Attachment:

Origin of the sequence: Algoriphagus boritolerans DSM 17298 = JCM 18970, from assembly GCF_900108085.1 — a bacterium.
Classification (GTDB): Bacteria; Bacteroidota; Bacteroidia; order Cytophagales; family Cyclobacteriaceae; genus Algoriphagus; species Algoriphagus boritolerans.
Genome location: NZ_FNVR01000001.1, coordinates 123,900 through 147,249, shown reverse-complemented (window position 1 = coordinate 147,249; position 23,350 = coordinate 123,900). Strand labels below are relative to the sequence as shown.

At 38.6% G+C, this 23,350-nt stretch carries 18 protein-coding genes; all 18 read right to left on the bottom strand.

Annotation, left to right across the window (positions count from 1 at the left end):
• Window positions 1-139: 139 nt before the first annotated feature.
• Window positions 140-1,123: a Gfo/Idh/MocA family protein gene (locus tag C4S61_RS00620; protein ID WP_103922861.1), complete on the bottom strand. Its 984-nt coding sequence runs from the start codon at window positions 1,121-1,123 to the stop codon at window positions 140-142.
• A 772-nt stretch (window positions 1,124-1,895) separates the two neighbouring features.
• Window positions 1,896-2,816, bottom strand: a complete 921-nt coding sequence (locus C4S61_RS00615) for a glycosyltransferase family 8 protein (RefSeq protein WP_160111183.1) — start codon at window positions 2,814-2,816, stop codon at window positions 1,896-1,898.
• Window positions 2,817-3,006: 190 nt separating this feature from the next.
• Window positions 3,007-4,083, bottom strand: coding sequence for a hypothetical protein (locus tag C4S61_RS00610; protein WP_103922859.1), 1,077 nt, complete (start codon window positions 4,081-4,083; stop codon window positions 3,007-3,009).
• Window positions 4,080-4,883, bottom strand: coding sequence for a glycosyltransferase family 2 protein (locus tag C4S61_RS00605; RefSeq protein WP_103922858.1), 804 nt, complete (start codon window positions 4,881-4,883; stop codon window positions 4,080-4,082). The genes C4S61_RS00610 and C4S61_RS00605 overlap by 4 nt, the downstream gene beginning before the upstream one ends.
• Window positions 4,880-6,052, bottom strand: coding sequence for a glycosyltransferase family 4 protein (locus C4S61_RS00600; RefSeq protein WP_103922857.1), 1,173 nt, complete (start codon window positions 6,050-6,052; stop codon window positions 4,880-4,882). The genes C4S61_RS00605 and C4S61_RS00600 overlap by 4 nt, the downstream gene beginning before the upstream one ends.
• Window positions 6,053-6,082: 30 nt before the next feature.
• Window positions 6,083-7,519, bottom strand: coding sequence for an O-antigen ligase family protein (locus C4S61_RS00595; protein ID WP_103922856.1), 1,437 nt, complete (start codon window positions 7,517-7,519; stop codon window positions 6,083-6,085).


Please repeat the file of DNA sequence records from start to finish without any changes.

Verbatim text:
Origin of the sequence: Algoriphagus boritolerans DSM 17298 = JCM 18970, from assembly GCF_900108085.1 — a bacterium.
Classification (GTDB): Bacteria; Bacteroidota; Bacteroidia; order Cytophagales; family Cyclobacteriaceae; genus Algoriphagus; species Algoriphagus boritolerans.
Genome location: NZ_FNVR01000001.1, coordinates 123,900 through 147,249, shown reverse-complemented (window position 1 = coordinate 147,249; position 23,350 = coordinate 123,900). Strand labels below are relative to the sequence as shown.

At 38.6% G+C, this 23,350-nt stretch carries 18 protein-coding genes; all 18 read right to left on the bottom strand.

Annotation, left to right across the window (positions count from 1 at the left end):
• Window positions 1-139: 139 nt before the first annotated feature.
• Window positions 140-1,123: a Gfo/Idh/MocA family protein gene (locus tag C4S61_RS00620; protein ID WP_103922861.1), complete on the bottom strand. Its 984-nt coding sequence runs from the start codon at window positions 1,121-1,123 to the stop codon at window positions 140-142.
• A 772-nt stretch (window positions 1,124-1,895) separates the two neighbouring features.
• Window positions 1,896-2,816, bottom strand: a complete 921-nt coding sequence (locus C4S61_RS00615) for a glycosyltransferase family 8 protein (RefSeq protein WP_160111183.1) — start codon at window positions 2,814-2,816, stop codon at window positions 1,896-1,898.
• Window positions 2,817-3,006: 190 nt separating this feature from the next.
• Window positions 3,007-4,083, bottom strand: coding sequence for a hypothetical protein (locus tag C4S61_RS00610; protein WP_103922859.1), 1,077 nt, complete (start codon window positions 4,081-4,083; stop codon window positions 3,007-3,009).
• Window positions 4,080-4,883, bottom strand: coding sequence for a glycosyltransferase family 2 protein (locus tag C4S61_RS00605; RefSeq protein WP_103922858.1), 804 nt, complete (start codon window positions 4,881-4,883; stop codon window positions 4,080-4,082). The genes C4S61_RS00610 and C4S61_RS00605 overlap by 4 nt, the downstream gene beginning before the upstream one ends.
• Window positions 4,880-6,052, bottom strand: coding sequence for a glycosyltransferase family 4 protein (locus C4S61_RS00600; RefSeq protein WP_103922857.1), 1,173 nt, complete (start codon window positions 6,050-6,052; stop codon window positions 4,880-4,882). The genes C4S61_RS00605 and C4S61_RS00600 overlap by 4 nt, the downstream gene beginning before the upstream one ends.
• Window positions 6,053-6,082: 30 nt before the next feature.
• Window positions 6,083-7,519, bottom strand: coding sequence for an O-antigen ligase family protein (locus C4S61_RS00595; protein ID WP_103922856.1), 1,437 nt, complete (start codon window positions 7,517-7,519; stop codon window positions 6,083-6,085).